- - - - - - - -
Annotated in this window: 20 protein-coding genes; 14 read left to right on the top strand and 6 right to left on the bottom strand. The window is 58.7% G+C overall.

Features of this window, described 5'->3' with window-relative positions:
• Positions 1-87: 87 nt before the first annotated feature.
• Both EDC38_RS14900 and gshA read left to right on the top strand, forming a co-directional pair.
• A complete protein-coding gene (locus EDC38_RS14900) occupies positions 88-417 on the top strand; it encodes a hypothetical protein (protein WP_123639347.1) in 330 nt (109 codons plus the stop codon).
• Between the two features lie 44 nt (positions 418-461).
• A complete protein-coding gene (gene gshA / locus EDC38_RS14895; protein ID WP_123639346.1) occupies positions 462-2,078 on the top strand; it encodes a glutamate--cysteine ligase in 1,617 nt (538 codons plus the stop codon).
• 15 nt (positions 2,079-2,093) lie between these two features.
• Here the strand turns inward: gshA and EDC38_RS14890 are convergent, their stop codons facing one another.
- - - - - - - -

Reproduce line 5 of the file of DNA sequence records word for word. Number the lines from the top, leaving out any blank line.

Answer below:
• A complete protein-coding gene (locus EDC38_RS14900) occupies positions 88-417 on the top strand; it encodes a hypothetical protein (protein WP_123639347.1) in 330 nt (109 codons plus the stop codon).